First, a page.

username           v-root-my-role-2PvoHLCRL3mK1kmE3w1J-1544215033
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You also can generate the secret via API

$ curl --header "X-Vault-Token: ${ROOT_TOKEN}" http://localhost:8200/v1/database/creds/my-role |  jq -r

  "request_id": "cc08db9d-a665-0cb6-188d-20cf570d78b1",
  "lease_id": "database/creds/my-role/5OidV08wNZLXkWgYTxR84n3u",
  "renewable": true,
  "lease_duration": 300,
  "data": {
    "password": "A1a-5xXk6hSwUfK3fzYW",
    "username": "v-root-my-role-5njEgQlMloc4vqOZtUA6-1544217564"
  "wrap_info": null,
  "warnings": null,
  "auth": null
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This is a basic usecase for how Vault can be used for dynamically securing databases, among other much things, in order to provide a more secure deployment of your microservices and databases.

Top comments (6)

mdesjardins profile image
Mike Desjardins

Great writeup, although I'm confused how this fixes the problem of having a hard-coded string somewhere (file, ENV var, whatever) that contains the database credentials. Unless I'm mistaken, doesn't this solution just "move" the problem? It seems like you still need to keep a VAULT_TOKEN somewhere, just as you had the database credentials without vault?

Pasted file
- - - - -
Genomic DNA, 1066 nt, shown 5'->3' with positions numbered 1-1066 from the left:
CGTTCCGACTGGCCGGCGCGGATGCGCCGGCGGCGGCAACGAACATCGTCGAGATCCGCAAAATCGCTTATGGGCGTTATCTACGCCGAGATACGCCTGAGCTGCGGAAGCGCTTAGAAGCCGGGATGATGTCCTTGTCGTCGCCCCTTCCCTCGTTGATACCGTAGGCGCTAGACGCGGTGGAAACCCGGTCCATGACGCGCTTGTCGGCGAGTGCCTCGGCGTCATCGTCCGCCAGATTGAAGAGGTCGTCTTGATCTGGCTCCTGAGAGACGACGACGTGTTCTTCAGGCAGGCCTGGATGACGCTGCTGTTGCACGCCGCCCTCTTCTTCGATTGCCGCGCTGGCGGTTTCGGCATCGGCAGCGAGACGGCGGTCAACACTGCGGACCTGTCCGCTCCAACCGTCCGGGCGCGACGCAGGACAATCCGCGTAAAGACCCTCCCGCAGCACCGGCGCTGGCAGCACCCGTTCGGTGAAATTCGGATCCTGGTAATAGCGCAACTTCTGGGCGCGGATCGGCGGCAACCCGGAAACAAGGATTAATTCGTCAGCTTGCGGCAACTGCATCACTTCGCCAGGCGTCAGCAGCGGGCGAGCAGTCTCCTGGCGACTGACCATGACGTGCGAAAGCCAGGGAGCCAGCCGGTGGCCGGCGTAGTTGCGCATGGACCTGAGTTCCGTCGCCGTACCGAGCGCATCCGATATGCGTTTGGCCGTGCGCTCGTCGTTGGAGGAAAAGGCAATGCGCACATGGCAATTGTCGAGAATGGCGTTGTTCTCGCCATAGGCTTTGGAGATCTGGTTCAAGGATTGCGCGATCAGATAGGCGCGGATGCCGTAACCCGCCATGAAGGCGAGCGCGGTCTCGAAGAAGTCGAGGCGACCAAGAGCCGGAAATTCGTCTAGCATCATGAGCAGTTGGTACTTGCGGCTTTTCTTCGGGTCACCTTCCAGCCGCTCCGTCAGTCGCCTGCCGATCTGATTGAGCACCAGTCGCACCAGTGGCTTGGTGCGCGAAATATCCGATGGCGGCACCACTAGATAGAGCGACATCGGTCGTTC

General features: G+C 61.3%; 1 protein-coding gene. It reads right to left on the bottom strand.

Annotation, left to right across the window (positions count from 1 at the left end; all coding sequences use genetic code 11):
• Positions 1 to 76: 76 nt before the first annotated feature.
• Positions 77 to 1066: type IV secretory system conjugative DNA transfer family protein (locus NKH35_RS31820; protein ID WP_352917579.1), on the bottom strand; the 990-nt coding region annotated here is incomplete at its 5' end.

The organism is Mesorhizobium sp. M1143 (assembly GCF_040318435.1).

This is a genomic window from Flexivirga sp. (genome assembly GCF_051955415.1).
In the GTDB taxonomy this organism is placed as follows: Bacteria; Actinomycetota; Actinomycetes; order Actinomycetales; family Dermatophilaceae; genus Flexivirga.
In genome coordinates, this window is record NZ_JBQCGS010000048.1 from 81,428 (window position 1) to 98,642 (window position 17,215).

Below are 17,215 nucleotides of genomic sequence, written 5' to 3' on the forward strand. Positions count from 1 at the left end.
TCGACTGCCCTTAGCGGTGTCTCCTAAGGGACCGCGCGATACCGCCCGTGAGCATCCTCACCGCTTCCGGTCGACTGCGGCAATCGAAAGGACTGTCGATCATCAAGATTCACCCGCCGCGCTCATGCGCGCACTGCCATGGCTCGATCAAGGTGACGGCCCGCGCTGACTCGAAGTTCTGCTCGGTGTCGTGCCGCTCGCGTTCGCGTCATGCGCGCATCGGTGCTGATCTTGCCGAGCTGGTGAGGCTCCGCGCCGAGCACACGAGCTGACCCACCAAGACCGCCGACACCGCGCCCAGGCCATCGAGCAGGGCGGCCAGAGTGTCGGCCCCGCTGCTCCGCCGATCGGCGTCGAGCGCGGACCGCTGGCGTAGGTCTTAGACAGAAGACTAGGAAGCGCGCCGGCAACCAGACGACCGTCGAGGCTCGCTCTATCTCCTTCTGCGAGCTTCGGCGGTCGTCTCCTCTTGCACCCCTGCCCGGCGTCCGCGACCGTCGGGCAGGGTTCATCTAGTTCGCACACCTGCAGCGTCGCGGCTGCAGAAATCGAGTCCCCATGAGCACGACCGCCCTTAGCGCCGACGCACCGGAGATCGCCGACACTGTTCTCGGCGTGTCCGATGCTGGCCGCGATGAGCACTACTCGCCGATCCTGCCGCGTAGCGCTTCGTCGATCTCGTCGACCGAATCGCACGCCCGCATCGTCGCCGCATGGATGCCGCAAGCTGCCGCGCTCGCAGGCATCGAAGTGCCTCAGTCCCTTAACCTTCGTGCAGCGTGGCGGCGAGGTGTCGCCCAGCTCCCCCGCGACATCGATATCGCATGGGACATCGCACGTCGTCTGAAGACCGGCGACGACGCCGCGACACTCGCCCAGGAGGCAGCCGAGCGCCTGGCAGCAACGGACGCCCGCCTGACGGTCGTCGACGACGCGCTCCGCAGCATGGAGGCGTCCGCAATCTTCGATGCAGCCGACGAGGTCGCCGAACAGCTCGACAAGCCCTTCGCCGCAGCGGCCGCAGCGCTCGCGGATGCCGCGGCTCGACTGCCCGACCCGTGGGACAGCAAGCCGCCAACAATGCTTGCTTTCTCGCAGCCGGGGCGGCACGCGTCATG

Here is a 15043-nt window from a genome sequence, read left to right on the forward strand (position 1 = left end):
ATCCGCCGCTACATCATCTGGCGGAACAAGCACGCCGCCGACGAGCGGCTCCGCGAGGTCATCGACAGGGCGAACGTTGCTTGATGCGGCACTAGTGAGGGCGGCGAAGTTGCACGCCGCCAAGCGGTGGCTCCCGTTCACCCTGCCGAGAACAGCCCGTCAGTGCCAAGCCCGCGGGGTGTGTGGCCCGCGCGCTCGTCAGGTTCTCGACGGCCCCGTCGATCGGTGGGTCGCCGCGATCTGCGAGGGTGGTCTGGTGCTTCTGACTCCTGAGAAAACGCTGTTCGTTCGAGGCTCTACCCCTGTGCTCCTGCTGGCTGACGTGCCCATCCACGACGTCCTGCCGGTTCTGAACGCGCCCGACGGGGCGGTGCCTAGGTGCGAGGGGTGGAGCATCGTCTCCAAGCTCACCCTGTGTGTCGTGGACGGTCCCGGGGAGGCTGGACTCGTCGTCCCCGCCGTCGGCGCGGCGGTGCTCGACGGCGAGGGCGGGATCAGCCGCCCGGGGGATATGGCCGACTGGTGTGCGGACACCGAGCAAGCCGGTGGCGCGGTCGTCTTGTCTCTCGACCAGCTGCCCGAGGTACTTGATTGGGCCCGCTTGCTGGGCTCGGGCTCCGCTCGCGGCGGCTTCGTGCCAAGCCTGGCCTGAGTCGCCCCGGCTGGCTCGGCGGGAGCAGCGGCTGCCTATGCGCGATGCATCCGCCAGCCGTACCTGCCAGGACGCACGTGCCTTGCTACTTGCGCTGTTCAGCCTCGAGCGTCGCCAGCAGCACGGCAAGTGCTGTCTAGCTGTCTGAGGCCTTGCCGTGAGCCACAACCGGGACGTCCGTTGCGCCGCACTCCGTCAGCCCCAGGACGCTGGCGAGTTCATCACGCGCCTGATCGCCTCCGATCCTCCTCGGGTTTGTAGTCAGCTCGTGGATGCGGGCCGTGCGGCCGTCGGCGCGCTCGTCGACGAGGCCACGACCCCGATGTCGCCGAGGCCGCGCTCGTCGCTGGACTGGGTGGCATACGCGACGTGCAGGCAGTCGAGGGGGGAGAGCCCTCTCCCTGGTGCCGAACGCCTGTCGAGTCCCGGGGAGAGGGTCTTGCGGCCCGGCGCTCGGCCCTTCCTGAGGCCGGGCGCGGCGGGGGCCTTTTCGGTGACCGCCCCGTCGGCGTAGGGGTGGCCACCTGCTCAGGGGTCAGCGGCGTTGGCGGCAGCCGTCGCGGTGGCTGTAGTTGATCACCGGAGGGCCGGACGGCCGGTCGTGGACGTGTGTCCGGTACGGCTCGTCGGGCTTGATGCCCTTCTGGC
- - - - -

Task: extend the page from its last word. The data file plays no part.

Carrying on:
xfrarod profile image
Francisco Rodriguez

You would't have to handle DB credentials, instead the application will be requesting them via API. The trend is that the systems can be dynamically authenticated without human intervention.

In regards to the VAULT_TOKEN, Vault support some some other authentication backends, but having the VAULT_TOKEN doesn't give you access to the DB.

v6 profile image
🦄N B🛡 • Edited

// , Other advantages which Francisco did not mention are that "moving" the problem in this way